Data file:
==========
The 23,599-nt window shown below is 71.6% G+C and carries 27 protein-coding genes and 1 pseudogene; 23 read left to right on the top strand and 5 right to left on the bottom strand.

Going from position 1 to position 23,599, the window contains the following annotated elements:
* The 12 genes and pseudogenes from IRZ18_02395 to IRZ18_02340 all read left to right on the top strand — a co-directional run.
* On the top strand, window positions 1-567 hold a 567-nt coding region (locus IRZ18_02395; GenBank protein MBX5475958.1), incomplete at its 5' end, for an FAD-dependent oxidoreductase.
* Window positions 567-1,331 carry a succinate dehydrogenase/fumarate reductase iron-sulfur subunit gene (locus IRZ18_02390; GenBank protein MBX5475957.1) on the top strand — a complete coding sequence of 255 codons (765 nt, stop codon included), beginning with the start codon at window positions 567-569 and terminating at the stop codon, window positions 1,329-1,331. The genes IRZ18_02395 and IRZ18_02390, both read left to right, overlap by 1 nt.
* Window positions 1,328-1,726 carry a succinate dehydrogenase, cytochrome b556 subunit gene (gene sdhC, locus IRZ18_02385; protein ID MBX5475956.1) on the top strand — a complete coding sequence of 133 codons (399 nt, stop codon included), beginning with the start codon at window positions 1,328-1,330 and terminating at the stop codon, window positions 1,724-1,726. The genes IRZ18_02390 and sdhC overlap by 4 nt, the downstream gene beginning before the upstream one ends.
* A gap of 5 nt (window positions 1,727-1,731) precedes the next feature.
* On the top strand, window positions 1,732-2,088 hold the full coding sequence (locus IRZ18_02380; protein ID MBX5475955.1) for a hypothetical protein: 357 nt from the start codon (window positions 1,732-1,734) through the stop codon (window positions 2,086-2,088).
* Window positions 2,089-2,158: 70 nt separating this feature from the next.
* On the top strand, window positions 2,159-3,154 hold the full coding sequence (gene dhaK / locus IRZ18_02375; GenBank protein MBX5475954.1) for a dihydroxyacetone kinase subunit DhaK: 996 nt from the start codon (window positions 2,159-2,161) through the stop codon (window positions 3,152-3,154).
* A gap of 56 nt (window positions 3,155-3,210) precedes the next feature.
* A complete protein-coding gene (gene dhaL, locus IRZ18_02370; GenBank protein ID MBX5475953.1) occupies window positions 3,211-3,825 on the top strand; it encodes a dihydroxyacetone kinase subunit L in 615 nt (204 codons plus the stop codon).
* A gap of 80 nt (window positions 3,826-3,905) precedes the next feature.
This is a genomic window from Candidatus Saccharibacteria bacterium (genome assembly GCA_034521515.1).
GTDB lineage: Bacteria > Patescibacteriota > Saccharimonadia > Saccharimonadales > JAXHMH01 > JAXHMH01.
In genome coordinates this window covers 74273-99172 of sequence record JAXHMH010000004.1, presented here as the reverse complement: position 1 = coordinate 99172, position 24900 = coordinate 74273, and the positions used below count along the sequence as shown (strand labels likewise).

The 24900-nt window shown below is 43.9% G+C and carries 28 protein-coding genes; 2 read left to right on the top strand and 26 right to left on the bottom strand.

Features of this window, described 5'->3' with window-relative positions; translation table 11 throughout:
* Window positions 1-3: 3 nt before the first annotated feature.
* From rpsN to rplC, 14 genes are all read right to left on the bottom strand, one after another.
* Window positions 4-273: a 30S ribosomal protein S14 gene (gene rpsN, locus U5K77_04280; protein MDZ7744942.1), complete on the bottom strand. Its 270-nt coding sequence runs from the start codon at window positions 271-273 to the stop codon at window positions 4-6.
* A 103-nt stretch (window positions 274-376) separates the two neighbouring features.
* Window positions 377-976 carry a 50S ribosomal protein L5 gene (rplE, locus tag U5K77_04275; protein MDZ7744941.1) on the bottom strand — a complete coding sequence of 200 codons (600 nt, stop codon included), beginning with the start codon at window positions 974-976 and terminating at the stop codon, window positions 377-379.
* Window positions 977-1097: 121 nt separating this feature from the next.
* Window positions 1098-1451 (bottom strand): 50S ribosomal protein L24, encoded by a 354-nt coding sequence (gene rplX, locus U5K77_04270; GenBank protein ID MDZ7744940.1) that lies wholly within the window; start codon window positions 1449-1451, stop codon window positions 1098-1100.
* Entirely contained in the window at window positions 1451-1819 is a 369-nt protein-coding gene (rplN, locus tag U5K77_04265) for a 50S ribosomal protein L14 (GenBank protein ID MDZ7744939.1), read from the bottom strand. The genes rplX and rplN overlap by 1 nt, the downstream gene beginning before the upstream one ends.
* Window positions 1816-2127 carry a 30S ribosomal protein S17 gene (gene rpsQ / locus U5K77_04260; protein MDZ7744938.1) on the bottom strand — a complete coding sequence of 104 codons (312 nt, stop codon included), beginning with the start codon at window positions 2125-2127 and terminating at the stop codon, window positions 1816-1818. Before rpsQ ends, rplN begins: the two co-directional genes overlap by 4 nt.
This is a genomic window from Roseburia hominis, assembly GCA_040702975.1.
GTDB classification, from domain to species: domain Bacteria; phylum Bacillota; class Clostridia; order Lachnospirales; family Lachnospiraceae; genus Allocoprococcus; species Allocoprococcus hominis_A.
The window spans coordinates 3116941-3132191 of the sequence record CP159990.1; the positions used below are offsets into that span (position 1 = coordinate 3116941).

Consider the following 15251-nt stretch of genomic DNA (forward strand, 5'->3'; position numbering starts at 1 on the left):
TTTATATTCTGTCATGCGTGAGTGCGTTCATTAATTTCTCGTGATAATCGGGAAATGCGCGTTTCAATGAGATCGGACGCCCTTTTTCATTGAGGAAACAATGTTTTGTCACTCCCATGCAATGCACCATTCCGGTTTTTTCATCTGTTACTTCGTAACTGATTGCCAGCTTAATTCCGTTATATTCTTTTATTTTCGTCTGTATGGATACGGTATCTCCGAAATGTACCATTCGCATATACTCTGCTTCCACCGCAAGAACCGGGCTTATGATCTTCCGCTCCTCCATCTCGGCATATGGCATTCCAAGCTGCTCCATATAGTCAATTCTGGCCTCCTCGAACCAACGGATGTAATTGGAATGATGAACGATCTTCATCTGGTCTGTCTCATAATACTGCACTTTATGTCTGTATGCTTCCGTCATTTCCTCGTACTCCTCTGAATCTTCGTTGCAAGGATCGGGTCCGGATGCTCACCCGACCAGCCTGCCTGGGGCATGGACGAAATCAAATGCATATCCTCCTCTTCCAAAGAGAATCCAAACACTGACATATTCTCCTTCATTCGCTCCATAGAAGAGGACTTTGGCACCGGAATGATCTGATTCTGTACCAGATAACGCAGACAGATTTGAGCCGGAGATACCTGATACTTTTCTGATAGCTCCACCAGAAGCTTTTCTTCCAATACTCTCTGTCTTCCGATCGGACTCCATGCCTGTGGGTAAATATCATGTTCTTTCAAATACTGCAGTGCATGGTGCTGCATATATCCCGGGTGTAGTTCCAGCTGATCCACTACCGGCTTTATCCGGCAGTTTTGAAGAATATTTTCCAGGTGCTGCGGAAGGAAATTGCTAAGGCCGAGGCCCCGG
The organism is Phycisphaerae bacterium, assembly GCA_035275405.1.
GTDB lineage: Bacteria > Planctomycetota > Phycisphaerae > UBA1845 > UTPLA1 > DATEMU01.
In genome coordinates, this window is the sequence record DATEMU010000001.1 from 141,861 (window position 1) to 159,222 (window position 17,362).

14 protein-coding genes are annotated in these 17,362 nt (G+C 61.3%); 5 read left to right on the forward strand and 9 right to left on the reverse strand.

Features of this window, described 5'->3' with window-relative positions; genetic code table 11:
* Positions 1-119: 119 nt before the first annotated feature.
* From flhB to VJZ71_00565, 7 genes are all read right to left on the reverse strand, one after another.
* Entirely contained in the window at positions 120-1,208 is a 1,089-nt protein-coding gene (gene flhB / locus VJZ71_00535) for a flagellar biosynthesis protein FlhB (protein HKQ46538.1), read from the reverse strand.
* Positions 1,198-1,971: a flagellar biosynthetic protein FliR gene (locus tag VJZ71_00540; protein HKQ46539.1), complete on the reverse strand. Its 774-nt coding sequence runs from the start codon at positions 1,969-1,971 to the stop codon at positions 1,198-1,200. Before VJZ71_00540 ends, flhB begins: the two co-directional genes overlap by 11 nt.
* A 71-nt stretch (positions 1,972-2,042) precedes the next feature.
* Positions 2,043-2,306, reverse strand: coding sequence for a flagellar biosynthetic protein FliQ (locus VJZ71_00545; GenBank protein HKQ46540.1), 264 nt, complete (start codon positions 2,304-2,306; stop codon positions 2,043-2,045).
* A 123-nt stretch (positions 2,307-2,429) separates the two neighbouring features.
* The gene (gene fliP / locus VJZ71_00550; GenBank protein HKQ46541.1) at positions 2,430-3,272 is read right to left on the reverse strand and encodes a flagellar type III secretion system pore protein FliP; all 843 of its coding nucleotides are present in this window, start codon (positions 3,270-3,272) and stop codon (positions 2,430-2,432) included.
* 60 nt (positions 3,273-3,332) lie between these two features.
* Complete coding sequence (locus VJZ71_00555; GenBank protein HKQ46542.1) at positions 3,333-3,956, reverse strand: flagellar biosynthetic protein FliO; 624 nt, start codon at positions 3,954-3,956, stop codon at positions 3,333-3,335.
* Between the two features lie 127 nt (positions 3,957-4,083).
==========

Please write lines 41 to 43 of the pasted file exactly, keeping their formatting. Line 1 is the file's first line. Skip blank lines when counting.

* Positions 1,198-1,971: a flagellar biosynthetic protein FliR gene (locus tag VJZ71_00540; protein HKQ46539.1), complete on the reverse strand. Its 774-nt coding sequence runs from the start codon at positions 1,969-1,971 to the stop codon at positions 1,198-1,200. Before VJZ71_00540 ends, flhB begins: the two co-directional genes overlap by 11 nt.
* A 71-nt stretch (positions 1,972-2,042) precedes the next feature.
* Positions 2,043-2,306, reverse strand: coding sequence for a flagellar biosynthetic protein FliQ (locus VJZ71_00545; GenBank protein HKQ46540.1), 264 nt, complete (start codon positions 2,304-2,306; stop codon positions 2,043-2,045).